The C++ library has several headers that support numerical programming. The most basic header is <cmath>, which declares transcendental and other mathematical functions. This C header is expanded in C++ to declare overloaded versions of every function. For example, whereas C declares only exp(double), C++ also declares exp(float) and exp(long double).

The <complex> header declares a class template for complex numbers, with the specializations you would probably expect for float, double, and long double. Transcendental and I/O functions are also declared for complex numbers.

The <numeric> header declares a few algorithms (that use standard iterators) for numerical sequences.

The most interesting numerical functions are in <valarray> . A valarray is like an ordinary numerical array, but the compiler is free to make some simplifying assumptions to improve optimization. A valarray is not a container, so it cannot be used with standard algorithms or the standard numeric algorithms.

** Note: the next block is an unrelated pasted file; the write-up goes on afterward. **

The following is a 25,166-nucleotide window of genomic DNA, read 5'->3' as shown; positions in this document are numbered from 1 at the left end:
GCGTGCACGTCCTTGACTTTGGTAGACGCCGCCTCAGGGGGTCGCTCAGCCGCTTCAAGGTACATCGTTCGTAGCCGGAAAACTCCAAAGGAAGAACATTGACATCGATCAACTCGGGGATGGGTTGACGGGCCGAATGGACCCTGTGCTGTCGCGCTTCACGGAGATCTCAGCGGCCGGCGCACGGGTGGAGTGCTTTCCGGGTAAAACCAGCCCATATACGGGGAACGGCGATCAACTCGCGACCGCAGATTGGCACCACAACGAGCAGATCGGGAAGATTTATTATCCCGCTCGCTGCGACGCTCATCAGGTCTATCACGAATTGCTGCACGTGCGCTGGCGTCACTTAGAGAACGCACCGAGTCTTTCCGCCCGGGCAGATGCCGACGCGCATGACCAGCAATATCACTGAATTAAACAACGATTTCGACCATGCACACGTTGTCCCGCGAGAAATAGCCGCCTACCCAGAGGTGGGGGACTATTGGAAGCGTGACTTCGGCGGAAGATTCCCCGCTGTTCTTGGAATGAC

You can use the complex template as an example of how to define custom numeric types. For example, suppose you want to define a type to represent rational numbers (fractions). To use rational objects in a valarray, you must define the class so it behaves the same as ordinary values, such as ints. In other words, a custom numeric type should have the following:

  • A public default constructor (e.g., rational( ))

  • A public copy constructor (e.g., rational(const rational&))

  • A public destructor

  • A public assignment ...

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